||'If you want to live, you better know how to fight' : fighting masculinity on the Russian punk scene / Hilary Pilkington -- Oi! Oi! Oi! : class, locality and British punk / Matthew Worley -- Playing a-minor in the punk scene? Exploring the articulation of identity by older women punks / Laura Way -- Immigrant punk : the struggle for post-modern authenticity / Ivan Gololobov -- Crass, subculture and class : the milieu culture of DIY punk / Peter Webb -- 'Flowers of evil' : ecosystem health and the punk poetry of John Cooper Clarke / John Parham -- Distortions in distance : debates over cultural conventions in French punk / Jonathyne Briggs -- Lo spirito continua : Torino and the Collettivo Punx Anarchici / Giacomo Bottà -- Shared enemies, shared friends : the relational character of subcultural ideology in the case of Czech punks and skinheads / Hedvika Novotná and Martin Heřmanský -- Ostpunx : East German punk in its social, political and historical context / Aimar Ventsel -- Silver screen sedition : auteurship and exploitation in the history of punk cinema / Bill Osgerby -- 'Punk belons to the punx, not business men!' British DIY punk as a form of cultural resistance / Michelle Liptrot -- Normality kills : discourses of normality and denormalisation in German punk lyrics / Melani Schröter -- 'Militant entertainment'? 'Crisis music' and political ephemera in the emergent 'structure of feeling', 1976-83 / Herbert Pimlott -- Punk zines : 'symbols of defiance' from the print to the digital age / Matt Grimes and Tim Wall.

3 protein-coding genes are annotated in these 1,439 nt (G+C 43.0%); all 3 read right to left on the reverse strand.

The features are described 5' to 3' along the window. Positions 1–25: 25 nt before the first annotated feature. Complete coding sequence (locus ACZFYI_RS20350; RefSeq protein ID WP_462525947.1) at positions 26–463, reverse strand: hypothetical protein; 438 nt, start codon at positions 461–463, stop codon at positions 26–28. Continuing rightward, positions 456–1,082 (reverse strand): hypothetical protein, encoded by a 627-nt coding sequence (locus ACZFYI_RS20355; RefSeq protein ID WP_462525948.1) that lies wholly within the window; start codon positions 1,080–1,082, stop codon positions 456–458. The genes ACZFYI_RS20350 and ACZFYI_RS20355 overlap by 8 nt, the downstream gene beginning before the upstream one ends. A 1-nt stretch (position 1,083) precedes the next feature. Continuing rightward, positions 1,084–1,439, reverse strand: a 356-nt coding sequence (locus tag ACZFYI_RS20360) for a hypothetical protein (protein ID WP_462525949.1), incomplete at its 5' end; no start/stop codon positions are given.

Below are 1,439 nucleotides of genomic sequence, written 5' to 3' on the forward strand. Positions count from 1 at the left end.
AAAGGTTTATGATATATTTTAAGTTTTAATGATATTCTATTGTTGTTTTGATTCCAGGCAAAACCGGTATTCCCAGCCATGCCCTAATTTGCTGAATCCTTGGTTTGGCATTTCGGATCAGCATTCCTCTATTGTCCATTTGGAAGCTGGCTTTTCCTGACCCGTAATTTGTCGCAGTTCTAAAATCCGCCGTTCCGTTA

||Fight back examines the different ways by which punk - as a youth/subculture - continues to provide space for political expression and action. Bringing together scholars from a range of academic disciplines (history, sociology, cultural studies, politics, English and music), it showcases innovative research into the diverse ways in which punk has been used and interpreted. The essays contained within Fight back are divided into three overarching themes: identity, locality and communication. These, in turn, cover subjects relating to questions of class, age and gender; the relationship between punk and national/local socio-political contexts; and the ways by which punk's meaning has been expressed from within the subculture and, simultaneously, reflected by the media. The book's objective is to advance general and scholarly understanding of punk and youth culture more broadly. It seeks to reveal the importance of youth culture as a site of political expression and to stimulate scholarly interest in the relationship between subcultures, popular music and social change. Among its contributors are Professor Hilary Pilkington (University of Manchester), Professor Bill Osgerby (London Metropolitan University), Matthew Worley (University of Reading) and Jon Savage, whose book, England's Dreaming: Sex Pistols and Punk Rock (1991) remains the definitive account of punk's emergence. --Provided by publishers.